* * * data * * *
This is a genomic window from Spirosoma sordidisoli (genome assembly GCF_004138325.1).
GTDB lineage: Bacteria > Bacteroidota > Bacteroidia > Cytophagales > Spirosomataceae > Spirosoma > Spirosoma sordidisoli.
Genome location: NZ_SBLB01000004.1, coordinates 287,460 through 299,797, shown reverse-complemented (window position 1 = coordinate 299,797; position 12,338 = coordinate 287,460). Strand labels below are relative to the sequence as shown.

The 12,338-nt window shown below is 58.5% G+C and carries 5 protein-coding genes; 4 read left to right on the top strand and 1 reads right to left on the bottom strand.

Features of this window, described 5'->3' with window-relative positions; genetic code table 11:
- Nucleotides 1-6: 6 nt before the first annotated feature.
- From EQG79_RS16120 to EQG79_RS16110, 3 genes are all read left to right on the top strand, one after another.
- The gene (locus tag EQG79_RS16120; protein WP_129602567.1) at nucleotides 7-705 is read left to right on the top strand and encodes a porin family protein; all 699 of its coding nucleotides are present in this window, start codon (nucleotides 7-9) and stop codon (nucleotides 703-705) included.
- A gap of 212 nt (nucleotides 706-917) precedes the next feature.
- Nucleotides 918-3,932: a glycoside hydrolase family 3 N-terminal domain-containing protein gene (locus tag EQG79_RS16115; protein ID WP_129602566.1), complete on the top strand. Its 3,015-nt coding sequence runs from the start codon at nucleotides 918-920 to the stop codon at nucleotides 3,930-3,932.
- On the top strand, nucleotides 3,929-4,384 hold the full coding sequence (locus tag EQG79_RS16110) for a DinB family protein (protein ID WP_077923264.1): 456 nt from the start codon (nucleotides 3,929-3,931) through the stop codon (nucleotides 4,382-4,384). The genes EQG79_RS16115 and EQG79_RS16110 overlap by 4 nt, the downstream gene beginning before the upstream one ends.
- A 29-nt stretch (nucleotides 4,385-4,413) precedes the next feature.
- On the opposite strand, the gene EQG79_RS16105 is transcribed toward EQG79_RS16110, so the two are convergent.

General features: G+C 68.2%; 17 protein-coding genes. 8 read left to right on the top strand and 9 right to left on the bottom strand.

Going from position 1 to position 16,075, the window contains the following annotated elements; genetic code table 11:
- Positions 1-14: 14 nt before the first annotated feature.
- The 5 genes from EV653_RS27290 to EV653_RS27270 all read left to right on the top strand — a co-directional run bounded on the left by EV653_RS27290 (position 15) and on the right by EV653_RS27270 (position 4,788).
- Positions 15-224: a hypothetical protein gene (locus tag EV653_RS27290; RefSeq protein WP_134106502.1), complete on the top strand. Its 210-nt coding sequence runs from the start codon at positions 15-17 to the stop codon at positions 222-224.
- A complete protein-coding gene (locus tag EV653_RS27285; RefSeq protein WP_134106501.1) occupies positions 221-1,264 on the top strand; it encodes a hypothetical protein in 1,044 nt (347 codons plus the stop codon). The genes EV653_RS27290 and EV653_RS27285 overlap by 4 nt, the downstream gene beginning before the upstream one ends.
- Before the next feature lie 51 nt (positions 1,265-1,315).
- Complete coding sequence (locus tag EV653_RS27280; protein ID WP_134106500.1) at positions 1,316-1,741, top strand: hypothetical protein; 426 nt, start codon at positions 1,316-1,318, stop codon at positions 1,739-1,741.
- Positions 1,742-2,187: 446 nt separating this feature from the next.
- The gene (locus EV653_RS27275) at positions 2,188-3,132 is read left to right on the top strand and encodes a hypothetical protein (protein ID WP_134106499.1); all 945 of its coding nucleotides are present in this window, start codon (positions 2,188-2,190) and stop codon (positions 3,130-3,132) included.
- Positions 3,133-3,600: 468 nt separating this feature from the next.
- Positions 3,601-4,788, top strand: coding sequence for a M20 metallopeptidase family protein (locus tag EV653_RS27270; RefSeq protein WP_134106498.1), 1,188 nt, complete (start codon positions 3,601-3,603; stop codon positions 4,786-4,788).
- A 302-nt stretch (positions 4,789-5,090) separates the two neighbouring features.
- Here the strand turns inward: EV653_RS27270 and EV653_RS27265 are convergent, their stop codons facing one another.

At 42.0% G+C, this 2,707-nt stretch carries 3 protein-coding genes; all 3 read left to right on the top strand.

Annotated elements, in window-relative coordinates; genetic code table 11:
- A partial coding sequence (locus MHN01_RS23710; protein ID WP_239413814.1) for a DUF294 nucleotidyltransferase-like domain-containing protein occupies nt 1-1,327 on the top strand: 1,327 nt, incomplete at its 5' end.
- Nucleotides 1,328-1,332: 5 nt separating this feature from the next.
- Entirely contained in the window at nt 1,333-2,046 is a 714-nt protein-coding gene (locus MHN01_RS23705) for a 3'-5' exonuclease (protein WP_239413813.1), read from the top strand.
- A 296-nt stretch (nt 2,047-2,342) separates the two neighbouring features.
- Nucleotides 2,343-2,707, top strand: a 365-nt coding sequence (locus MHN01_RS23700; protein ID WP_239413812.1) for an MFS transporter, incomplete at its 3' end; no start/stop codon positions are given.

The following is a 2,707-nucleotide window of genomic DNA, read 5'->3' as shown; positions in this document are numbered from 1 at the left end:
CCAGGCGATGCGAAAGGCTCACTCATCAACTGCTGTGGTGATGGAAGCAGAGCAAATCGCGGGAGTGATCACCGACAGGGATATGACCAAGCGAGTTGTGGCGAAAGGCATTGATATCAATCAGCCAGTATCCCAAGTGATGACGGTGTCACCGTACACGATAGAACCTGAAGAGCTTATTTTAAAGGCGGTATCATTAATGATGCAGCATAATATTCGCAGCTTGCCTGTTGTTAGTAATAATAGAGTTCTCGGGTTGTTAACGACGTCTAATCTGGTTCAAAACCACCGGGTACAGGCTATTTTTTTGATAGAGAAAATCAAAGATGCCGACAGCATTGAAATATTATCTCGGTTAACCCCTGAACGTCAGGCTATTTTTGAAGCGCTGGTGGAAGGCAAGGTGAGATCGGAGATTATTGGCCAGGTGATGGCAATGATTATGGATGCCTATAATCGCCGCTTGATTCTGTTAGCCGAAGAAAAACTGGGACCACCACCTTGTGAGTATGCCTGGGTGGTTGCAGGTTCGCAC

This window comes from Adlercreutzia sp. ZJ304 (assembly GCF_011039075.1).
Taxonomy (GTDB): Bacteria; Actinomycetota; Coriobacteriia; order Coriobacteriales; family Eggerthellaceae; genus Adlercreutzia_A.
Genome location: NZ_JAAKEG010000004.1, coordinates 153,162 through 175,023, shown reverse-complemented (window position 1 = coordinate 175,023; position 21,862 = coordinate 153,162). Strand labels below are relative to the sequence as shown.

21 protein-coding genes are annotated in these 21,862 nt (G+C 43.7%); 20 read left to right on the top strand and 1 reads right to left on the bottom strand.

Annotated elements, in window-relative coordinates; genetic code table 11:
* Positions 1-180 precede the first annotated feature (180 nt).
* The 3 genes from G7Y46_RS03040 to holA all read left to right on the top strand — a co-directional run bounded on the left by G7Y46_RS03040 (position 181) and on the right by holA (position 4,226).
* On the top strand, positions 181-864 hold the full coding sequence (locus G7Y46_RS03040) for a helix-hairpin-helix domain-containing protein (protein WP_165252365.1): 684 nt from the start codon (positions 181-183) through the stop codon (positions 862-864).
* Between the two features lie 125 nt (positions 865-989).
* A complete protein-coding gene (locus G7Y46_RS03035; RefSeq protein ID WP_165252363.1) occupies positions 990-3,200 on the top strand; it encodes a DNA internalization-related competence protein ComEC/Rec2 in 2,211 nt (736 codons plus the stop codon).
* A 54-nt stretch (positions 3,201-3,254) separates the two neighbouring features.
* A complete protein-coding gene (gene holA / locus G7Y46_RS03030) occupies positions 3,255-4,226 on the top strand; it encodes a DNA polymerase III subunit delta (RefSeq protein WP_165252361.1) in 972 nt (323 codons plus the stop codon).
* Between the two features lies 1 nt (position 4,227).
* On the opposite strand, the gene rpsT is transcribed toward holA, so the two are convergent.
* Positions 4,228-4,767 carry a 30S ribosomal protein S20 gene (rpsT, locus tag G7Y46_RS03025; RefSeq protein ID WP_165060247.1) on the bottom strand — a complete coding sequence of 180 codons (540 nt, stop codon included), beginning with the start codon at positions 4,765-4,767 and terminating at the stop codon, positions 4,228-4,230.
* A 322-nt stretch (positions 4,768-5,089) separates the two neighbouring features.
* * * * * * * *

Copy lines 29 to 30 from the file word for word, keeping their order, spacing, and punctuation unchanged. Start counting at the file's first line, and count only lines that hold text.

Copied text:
Annotated elements, in window-relative coordinates; genetic code table 11:
- A partial coding sequence (locus MHN01_RS23710; protein ID WP_239413814.1) for a DUF294 nucleotidyltransferase-like domain-containing protein occupies nt 1-1,327 on the top strand: 1,327 nt, incomplete at its 5' end.